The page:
Weekly Tip! Using Attachments
Phishers aren't really as bright as you might think - they just know how to reuse what works. One of their favorite tricks is to attach a file to an email, and trick us into opening the attachment. While it may appear to be a PDF document or a Word document, the file is compromised and contains a "weaponized payload" (some sort of malware).
So how can you tell if an email is a phish? Ask yourself a few questions:
- Is it from someone I know? Don't forget to actually check the return address; it's easy for an attacker to put anything into the "Reply To" field, but more difficult to trick the reply-to email field.
- Was I expecting it? Do you normally receive files from this recipient? Are you currently engaged with them in such a way as to expect emails with attachments?
- Does it make sense? If you don't work in Accounting or Accounts Payable, and you recieve an email claiming to have an invoice attached, it probably doesn't make sense.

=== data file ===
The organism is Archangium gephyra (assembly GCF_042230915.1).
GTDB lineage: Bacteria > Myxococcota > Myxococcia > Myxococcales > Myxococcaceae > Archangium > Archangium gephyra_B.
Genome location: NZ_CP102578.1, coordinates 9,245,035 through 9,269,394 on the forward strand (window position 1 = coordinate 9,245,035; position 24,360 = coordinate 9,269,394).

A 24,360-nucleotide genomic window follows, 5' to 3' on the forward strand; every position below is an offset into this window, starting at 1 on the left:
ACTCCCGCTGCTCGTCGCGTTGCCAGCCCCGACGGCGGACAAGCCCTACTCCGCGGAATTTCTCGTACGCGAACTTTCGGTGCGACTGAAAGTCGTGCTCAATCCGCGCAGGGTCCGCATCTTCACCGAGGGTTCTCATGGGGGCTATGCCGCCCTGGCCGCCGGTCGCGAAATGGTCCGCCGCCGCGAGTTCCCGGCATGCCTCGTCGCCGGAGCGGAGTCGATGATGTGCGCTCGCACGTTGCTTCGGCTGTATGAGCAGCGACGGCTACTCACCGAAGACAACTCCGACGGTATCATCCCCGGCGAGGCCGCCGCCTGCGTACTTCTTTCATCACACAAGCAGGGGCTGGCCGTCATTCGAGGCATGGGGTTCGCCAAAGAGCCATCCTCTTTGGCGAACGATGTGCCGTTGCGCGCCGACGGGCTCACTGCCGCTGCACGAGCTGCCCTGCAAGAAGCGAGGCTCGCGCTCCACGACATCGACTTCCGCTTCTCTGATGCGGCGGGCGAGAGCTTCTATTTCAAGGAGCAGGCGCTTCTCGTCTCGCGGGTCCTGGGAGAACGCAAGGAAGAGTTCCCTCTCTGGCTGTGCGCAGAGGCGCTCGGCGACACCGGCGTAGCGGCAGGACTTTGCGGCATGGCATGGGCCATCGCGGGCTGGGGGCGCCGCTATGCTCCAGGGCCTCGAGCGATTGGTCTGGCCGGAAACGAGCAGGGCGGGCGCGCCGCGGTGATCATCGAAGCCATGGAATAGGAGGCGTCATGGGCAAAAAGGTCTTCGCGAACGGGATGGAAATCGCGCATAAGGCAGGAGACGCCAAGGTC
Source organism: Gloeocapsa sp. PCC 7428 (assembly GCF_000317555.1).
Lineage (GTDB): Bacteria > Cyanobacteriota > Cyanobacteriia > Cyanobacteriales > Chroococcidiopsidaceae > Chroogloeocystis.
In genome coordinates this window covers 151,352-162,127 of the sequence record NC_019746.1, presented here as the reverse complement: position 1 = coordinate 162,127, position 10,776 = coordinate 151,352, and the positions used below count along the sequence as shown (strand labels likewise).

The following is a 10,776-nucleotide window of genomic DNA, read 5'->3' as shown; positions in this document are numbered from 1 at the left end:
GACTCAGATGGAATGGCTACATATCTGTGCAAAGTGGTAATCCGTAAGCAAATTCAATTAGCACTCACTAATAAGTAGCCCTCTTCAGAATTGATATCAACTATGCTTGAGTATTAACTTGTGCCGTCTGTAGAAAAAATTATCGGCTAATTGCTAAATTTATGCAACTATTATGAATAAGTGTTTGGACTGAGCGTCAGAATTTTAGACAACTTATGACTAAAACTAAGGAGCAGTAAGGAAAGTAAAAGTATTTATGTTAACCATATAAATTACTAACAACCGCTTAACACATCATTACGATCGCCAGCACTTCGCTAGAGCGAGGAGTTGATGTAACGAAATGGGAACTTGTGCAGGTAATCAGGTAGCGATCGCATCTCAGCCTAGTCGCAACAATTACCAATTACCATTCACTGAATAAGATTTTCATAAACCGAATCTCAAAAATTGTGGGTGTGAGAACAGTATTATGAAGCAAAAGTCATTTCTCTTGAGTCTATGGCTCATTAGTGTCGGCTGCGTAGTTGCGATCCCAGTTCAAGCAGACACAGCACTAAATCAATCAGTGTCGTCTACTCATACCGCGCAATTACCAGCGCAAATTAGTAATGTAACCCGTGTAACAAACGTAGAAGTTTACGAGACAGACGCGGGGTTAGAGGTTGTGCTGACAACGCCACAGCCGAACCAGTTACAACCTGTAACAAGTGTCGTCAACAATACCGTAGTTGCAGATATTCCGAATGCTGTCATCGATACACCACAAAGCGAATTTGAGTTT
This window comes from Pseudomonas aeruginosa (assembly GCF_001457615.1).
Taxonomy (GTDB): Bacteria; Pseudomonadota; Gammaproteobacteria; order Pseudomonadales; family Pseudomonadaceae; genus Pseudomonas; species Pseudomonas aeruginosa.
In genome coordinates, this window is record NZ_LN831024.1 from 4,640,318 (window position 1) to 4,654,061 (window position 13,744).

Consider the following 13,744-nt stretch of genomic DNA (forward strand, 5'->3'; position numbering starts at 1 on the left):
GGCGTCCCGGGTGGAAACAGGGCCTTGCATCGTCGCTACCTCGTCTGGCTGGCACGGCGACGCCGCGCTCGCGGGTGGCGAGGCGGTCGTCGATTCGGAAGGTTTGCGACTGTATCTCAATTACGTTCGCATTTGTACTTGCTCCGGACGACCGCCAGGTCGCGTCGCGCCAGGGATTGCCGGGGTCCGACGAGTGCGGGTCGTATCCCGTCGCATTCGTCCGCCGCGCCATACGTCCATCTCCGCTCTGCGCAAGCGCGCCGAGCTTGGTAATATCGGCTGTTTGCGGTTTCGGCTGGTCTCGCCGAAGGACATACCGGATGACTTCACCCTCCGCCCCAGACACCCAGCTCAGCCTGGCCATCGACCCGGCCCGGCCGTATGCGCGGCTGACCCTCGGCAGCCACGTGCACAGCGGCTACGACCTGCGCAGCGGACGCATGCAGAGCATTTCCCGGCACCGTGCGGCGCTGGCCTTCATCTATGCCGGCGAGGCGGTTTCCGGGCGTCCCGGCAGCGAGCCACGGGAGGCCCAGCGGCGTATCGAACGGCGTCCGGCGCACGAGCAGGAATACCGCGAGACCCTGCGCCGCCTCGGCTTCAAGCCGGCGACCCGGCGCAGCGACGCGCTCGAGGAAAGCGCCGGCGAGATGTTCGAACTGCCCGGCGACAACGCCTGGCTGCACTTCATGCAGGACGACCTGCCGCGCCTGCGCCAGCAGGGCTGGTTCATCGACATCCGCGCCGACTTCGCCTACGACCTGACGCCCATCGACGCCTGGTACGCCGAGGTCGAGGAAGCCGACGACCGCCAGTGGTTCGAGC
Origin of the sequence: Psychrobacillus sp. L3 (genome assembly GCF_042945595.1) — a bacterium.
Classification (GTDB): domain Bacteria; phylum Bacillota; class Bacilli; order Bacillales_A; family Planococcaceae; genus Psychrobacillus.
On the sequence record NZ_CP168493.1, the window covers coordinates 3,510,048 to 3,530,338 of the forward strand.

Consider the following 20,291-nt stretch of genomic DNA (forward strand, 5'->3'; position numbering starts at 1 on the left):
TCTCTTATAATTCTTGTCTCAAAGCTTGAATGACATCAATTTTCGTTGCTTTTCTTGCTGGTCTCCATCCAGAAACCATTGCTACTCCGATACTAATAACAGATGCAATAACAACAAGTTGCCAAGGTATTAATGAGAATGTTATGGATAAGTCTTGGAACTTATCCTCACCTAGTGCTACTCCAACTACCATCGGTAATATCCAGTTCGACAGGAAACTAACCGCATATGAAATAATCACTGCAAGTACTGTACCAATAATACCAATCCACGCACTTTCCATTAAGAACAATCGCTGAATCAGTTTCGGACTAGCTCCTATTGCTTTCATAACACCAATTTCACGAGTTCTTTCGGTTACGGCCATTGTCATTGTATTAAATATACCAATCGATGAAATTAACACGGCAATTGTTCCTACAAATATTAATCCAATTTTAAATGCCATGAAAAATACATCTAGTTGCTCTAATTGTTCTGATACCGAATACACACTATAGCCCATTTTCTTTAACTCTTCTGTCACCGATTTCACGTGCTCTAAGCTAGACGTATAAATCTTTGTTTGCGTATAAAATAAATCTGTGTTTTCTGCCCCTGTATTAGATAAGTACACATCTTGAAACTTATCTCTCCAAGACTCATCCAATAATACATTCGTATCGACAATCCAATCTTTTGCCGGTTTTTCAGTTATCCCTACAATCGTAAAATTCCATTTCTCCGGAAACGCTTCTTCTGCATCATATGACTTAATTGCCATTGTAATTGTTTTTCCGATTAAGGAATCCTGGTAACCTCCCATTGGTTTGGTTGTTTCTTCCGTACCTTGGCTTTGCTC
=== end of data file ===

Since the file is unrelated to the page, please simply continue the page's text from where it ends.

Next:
- Do I feel pressured? Even the worst phishers know, creating a sense of urgency on your part makes it more likely that you'll take the bait. Tricks to create urgency include communicating deadlines with stiff penalties for tardiness.
- Does it just look weird? Many phishers fail to 'polish' their tempting treats, and send emails with broken links, missing images, inconsistent fonts, and either poor grammar or nonstandard word choice.
If you see an email with an attachment, and answer "No" to even just one of the above questions. it's quite likely to be a phish.
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